A Rarity at Holywell

23rd Oct.  Circumstances of late have meant that I have made few visits to Holywell or any other of my usual haunts for sometime.  So don’t get excited, as the rarity I refer to is myself.  I understand that a rarity in the shape of a Red Squirrel has been seen in the dene recently.  Apparently the first one in twenty years.  I hope to get the blog back into shape in the future and to get myself out onto patch (I can’t remember the last time I did a full circle of the patch and got out onto the wagon-ways).  Difficult times can be made a little easier if you know you have friends around and I was out with the best of mine today.

I was feeling warm as Sam and I approached Holywell Pond and flocks of Greylag Geese flew across and landed in the fields to the south of the pond.  They were accompanied here by a large flock of Canada Geese.

The pond itself held numbers of Wigeon numbering around sixty birds.   Also seen here were Little Grebes, Mute Swan, Mallard, Gadwall, Teal, Tufted Duck and a single female Goldeneye.  Sam’s keen eye picked up a Common Snipe well hidden at the edge of the reed-bed.  A Grey Heron stood sentinel like on the island.  Lapwings were on the mud and also in flight over the pond.  The fields around the area held numbers of Meadow Pipits which I think were probably on the move.  We’d picked the first one up on the wires in the village.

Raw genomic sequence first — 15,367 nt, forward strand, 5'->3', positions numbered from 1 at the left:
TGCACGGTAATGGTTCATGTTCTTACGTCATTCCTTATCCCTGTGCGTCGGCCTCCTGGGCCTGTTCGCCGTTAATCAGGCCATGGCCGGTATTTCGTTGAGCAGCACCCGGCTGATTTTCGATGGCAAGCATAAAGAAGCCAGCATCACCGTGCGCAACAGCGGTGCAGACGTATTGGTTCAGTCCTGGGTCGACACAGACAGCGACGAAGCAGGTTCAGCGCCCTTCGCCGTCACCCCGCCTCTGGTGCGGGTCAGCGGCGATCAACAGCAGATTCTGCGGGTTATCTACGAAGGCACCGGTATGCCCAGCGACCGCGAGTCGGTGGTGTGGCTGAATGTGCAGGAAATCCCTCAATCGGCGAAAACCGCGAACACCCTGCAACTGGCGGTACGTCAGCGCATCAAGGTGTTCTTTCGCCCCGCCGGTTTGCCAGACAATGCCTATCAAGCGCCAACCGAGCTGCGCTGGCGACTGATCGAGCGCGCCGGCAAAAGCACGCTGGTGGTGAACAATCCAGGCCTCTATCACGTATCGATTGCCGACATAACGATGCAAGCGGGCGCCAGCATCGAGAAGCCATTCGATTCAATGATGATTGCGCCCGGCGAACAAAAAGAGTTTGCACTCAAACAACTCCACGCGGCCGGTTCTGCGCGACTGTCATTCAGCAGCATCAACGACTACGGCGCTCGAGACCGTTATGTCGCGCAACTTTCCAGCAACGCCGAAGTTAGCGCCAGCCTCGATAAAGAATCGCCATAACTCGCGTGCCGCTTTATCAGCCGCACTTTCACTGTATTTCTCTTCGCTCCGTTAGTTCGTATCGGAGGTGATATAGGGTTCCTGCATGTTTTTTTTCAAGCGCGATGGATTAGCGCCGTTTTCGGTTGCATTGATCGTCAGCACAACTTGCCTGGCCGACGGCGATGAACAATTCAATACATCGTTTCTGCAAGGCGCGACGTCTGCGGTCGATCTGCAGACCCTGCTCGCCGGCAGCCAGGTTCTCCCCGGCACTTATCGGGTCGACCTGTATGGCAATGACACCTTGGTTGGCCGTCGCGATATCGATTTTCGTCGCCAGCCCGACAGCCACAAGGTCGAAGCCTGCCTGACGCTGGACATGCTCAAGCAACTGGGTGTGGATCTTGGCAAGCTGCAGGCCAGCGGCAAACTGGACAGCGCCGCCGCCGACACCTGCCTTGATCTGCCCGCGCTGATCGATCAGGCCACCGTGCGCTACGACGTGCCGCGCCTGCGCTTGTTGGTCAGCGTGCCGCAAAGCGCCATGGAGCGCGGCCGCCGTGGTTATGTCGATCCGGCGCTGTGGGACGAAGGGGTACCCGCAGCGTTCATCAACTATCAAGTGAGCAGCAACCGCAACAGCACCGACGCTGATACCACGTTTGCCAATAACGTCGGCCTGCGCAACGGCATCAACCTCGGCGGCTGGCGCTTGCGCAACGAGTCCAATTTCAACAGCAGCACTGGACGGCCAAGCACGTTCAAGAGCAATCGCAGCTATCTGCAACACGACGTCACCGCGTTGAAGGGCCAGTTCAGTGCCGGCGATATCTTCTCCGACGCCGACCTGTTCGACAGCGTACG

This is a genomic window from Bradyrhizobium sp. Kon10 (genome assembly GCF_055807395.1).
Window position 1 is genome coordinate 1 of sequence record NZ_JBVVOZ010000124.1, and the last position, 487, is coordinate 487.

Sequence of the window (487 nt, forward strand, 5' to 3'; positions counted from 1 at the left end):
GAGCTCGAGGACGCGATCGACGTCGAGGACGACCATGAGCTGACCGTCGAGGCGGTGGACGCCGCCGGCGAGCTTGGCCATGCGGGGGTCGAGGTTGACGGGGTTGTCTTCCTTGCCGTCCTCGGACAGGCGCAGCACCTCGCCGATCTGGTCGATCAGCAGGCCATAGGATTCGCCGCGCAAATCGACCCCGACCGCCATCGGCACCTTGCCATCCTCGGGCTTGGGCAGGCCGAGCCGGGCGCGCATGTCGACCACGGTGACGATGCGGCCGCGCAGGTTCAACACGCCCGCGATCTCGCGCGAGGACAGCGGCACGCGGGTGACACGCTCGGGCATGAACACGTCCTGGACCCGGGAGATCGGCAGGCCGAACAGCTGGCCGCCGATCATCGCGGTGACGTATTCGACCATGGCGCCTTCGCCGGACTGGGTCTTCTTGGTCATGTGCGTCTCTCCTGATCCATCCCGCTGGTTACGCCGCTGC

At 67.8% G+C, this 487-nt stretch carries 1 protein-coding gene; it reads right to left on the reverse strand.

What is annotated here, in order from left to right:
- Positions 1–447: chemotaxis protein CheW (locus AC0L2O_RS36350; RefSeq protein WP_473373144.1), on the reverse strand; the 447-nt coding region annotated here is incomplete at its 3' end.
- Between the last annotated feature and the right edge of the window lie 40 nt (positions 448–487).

By the time we’d crossed the fields and entered the dene I was feeling even warmer as the mottled sunlight shone on the burn through autumnal trees.  This really is a pleasant area at this time of year.  I t was unusually quiet for such a fine day and even the Dipper was relaxed.  The highlight of the day was watching this Dipper, its shape reflected in the burn whilst it stood motionless amongst colourful fallen leaves on the rocks.  It would have made a stunning photographic image, but to have got this would have at least meant disturbance and our priority is to watch and grab the images with the camera only when appropriate.  Unusually, so relaxed was this bird that we saw no dipping at all.  Sam did pick up calling and therefore there was likely to be another bird nearby.  The scene was added to as a Grey Wagtail flew up from the burn and a Speckled Wood Butterfly flew across in front of us.  Well, you don’t always need photographic images to paint a scene as words can do so too.  Stock Doves were about the area.

By the time we reached Seaton Sluice I wasn’t just warm, I was dripping in perspiration.  We cooled off over cans of coke and a fish and chip lunch.



From the headland we saw Red-throated Diver, Common Scoter and Eider Ducks.  Oystercatchers and Turnstones were on the few remaining rocks left uncovered by the high tide.  We walked on until we reached St Mary’s Island and ended the day lying on the beach.  No, I hadn’t finally give into the heat as in fact I was a lot cooler by now, although the sun still shone when not covered by ominous leaden grey cloud.  We were photographing waders.  For once we had South Bay to ourselves as we braved the high tide and timed our move to avoid getting the feet wet at the bottom of the steps.  There had been numbers of Rock Pipits around today and a few Pied Wagtails.  Waders seen had been Oystercatcher, Ringed Plover, Lapwing, Sanderling, Turnstone, Dunlin, Redshank and Curlew.